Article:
This post is part of the 2016 Candidate Interview series, presented in preparation for the 2016 SAA Election (March 14-April 3). Candidate statements will be posted daily through Friday, March 11. Read more statements from 2016 candidates here or check out our previous election series.
IBM Corporate Archivist, Somers, NY
Candidate for Nominating Committee
Read their bio and response to questions posed by the Nominating Committee here.
- What role should SNAP Roundtable play in SAA?
SNAP Roundtable members should play the same role as all members of SAA, by contributing their skills, talents and ideas to continue to improve our organization. SNAP Roundtable itself should continue to advocate for the needs of students and new professionals, especially in terms of representation and continuing education for the newest members of our organization.
2. How can SAA leaders, and your role in particular, better engage SNAP constituents?
SAA – and in particular, the nominating committee – needs to engage SNAP Roundtable on a regular basis to scout for qualified candidates or interested volunteers. In addition, students and new archivists should always be encouraged to apply for volunteer positions or place their name on the ballot. Diversity is expressed in many different ways, and that includes education and experience. I believe the best organizations reflect a wide range of expertise, background and skill, and that can’t happen without students and new professionals in the mix.
3. What current policy issue do you feel is the most imperative to the archival profession?
Advocacy is a hot topic within SAA right now, but one area that is perhaps not receiving enough attention is advocacy for ourselves– as archivists. It’s crucial we raise awareness of the archival record, but if we don’t raise awareness of the importance of having trained, skilled, well-paid professional archivists, then how much are we really achieving? We need to raise awareness of our unique profession and the skills needed to properly care for valuable historic records. There will always be a need for volunteers, and the nature of our (often under-funded) profession means that some positions will be part time or relatively low paid. Yet, we can certainly do more to raise the public understanding of the need for professional archivists.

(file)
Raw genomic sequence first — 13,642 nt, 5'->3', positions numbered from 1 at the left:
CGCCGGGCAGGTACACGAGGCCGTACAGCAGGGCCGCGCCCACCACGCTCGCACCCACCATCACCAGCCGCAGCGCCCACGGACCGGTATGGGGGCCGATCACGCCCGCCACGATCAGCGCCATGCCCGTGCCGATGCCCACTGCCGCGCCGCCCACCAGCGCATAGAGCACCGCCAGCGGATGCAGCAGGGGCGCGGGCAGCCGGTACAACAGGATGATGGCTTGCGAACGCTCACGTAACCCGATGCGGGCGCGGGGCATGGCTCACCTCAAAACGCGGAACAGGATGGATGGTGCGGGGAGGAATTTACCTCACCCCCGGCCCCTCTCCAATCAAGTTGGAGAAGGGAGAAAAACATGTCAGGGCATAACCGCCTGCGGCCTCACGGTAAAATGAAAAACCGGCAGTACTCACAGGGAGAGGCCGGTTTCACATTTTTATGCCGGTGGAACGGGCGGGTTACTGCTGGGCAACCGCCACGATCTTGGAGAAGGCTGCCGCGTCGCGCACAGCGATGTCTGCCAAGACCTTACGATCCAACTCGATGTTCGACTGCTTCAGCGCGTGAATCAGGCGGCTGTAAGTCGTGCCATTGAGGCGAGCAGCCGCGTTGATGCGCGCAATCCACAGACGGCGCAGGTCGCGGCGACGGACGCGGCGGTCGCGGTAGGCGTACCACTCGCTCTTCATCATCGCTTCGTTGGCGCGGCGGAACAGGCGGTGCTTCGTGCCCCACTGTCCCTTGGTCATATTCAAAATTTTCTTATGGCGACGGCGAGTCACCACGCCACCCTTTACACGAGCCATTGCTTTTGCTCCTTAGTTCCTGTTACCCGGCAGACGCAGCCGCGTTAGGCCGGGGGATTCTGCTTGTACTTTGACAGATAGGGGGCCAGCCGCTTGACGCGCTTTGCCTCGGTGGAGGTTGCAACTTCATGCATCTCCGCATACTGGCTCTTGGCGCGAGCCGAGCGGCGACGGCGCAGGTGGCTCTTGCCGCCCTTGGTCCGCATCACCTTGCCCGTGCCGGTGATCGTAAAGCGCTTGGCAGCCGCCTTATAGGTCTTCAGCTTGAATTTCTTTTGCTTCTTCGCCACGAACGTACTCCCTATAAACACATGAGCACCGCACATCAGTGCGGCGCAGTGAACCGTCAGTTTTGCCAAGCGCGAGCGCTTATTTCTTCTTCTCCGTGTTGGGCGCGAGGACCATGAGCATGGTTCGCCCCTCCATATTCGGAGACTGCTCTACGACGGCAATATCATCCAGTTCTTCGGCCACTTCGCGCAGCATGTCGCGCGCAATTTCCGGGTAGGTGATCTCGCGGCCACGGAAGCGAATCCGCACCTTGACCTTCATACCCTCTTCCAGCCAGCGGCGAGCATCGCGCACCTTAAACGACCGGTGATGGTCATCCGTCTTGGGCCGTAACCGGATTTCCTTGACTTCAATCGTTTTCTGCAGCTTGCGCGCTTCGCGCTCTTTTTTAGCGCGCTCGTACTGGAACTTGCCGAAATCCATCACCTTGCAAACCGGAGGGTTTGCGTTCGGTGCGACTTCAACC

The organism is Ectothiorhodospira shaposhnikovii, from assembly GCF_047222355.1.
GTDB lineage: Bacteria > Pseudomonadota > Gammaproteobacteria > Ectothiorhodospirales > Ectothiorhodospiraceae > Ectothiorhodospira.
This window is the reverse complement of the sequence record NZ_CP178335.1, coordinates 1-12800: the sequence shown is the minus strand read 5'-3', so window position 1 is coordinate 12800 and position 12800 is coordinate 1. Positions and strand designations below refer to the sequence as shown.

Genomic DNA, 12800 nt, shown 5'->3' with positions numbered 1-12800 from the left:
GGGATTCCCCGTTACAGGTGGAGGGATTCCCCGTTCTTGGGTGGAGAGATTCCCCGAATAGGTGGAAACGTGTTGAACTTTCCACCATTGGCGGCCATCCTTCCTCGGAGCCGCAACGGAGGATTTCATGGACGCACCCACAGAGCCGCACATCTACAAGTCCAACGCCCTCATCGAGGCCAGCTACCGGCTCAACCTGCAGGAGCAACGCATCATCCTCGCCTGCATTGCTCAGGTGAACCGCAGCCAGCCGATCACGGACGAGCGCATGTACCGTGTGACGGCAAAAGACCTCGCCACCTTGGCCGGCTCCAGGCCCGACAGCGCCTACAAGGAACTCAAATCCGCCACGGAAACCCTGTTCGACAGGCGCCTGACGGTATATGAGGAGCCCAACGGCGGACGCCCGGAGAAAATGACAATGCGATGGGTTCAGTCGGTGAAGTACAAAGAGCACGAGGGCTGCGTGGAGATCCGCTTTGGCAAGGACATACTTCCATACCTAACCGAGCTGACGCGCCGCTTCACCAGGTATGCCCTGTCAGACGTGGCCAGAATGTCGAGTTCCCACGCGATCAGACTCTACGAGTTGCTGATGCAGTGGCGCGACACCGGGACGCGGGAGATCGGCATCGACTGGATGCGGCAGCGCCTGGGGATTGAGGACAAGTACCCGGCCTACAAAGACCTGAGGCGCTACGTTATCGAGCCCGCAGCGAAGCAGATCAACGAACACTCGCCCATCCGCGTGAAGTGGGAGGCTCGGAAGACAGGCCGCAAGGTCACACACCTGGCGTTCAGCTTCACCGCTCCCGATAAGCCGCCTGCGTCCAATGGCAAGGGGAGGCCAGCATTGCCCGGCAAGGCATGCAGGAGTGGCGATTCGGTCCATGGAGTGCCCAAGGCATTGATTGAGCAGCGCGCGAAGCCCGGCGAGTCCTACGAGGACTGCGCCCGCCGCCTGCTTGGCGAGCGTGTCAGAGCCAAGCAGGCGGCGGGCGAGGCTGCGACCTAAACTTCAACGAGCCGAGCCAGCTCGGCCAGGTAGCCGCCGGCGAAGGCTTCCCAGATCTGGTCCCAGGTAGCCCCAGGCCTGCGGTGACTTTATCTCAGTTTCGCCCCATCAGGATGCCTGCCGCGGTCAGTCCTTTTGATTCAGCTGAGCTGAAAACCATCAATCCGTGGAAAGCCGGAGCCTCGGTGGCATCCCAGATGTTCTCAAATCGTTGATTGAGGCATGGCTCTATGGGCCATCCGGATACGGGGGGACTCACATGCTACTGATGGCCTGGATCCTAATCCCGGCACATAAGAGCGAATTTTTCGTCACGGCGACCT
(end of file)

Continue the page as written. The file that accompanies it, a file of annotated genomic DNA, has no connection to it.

4. How can SAA improve public understanding of the archives profession?
There are many ways that SAA can continue to improve the public understanding of the archives profession.SAA can create connections within library schools to attract talent, and showcase the ever-evolving and often exciting challenges within a 21st century archives. SAA should also work closely with educational institutions to provide a realistic view of the skills needed to work in today’s often digital repositories. I also believe SAA could focus more time on the fast-growing realm of “non-traditional archives” and educate those parent institutions about the need for professional archivists to manage these new programs.
5. How can SAA improve archival education?
SAA can improve continuing archival education by continuing to recognize that many archivists simply cannot afford to attend workshops or conferences in person. Online courses are critical for continuing education within our field. I also believe SAA needs to offer more foundational courses for those necessary skills that many of us do not learn in archives school, and instead learn from often hard experience. How does one transition into a manager role, learn to oversee an organizational budget, advocate for funding when grants are not an option? These are all necessary and valuable skills for archivists to learn. The course on Project Management is a great start.
6. What advice do you have for new professionals in our field?
My advice for new professionals is to remember to advocate for yourself as you look for your first professional position. It doesn’t matter if it’s within traditional archives or not. The responsibility of advocating for fair salaries and benefits for new professionals belongs with everyone in SAA, from experienced archival managers to the newest graduate. Yet, in the end, it’s up to each person to manage one’s own career. That starts with your first job.